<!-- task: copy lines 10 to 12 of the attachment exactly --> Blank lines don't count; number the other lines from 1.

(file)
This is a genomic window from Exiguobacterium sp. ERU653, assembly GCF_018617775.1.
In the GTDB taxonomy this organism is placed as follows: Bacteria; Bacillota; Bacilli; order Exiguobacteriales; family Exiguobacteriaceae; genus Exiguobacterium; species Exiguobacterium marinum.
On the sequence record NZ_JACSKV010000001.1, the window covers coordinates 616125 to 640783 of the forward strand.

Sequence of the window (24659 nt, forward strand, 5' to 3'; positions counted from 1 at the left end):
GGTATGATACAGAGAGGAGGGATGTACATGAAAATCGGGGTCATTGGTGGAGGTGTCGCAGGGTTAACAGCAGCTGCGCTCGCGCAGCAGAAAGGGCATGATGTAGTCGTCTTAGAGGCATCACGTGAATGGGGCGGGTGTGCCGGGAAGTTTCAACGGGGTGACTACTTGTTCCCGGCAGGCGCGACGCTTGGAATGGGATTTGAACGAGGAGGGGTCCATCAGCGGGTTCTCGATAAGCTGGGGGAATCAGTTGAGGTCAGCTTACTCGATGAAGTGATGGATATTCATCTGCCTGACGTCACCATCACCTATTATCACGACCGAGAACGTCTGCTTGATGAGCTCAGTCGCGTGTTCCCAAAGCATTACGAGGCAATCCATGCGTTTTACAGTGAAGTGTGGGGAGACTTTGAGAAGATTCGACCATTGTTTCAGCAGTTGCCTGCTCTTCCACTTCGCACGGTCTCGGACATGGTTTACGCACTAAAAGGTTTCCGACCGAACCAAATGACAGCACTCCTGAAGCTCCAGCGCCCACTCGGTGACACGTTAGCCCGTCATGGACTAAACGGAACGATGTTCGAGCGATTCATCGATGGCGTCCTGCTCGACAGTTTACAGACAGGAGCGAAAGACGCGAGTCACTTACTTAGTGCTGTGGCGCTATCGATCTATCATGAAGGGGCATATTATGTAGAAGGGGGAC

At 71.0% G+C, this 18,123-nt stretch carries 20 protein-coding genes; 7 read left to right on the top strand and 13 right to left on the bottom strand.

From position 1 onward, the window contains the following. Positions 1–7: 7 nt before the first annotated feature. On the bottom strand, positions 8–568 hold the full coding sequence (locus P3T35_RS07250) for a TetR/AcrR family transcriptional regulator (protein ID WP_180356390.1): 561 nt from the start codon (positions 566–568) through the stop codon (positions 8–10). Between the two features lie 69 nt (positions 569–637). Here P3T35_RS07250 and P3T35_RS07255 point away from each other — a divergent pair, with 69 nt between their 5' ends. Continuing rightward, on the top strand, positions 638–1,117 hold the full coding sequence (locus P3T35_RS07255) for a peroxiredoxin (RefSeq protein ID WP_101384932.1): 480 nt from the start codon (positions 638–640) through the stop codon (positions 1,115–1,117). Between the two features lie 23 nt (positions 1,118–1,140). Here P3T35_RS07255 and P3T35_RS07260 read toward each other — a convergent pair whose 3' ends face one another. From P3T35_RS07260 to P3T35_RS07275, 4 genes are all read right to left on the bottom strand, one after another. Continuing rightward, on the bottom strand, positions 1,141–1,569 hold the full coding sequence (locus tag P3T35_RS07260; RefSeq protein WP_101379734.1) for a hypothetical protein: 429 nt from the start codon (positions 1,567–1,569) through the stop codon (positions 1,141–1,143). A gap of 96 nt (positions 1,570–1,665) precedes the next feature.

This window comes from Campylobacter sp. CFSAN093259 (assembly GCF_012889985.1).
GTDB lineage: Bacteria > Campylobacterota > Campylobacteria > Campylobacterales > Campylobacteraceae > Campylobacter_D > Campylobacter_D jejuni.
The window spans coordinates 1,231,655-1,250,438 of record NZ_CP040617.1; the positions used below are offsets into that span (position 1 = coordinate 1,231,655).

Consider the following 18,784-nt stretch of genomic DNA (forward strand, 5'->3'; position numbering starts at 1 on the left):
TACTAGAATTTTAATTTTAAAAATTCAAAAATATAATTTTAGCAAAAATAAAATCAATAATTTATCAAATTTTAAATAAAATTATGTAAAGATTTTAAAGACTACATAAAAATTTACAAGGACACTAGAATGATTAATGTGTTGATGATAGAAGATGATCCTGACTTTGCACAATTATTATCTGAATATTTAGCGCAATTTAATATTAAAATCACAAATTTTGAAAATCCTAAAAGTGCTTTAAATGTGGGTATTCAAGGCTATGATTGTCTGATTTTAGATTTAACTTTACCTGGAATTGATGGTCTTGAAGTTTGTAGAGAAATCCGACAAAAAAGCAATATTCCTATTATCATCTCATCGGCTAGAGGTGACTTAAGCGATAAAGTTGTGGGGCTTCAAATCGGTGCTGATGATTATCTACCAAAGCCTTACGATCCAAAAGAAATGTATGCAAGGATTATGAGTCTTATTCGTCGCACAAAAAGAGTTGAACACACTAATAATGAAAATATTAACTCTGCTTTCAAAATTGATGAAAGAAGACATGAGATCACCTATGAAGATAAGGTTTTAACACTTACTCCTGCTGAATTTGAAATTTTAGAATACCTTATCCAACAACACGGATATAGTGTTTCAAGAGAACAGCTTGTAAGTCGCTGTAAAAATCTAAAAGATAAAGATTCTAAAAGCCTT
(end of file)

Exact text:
The window spans coordinates 1,231,655-1,250,438 of record NZ_CP040617.1; the positions used below are offsets into that span (position 1 = coordinate 1,231,655).

Consider the following 18,784-nt stretch of genomic DNA (forward strand, 5'->3'; position numbering starts at 1 on the left):
TACTAGAATTTTAATTTTAAAAATTCAAAAATATAATTTTAGCAAAAATAAAATCAATAATTTATCAAATTTTAAATAAAATTATGTAAAGATTTTAAAGACTACATAAAAATTTACAAGGACACTAGAATGATTAATGTGTTGATGATAGAAGATGATCCTGACTTTGCACAATTATTATCTGAATATTTAGCGCAATTTAATATTAAAATCACAAATTTTGAAAATCCTAAAAGTGCTTTAAATGTGGGTATTCAAGGCTATGATTGTCTGATTTTAGATTTAACTTTACCTGGAATTGATGGTCTTGAAGTTTGTAGAGAAATCCGACAAAAAAGCAATATTCCTATTATCATCTCATCGGCTAGAGGTGACTTAAGCGATAAAGTTGTGGGGCTTCAAATCGGTGCTGATGATTATCTACCAAAGCCTTACGATCCAAAAGAAATGTATGCAAGGATTATGAGTCTTATTCGTCGCACAAAAAGAGTTGAACACACTAATAATGAAAATATTAACTCTGCTTTCAAAATTGATGAAAGAAGACATGAGATCACCTATGAAGATAAGGTTTTAACACTTACTCCTGCTGAATTTGAAATTTTAGAATACCTTATCCAACAACACGGATATAGTGTTTCAAGAGAACAGCTTGTAAGTCGCTGTAAAAATCTAAAAGATAAAGATTCTAAAAGCCTT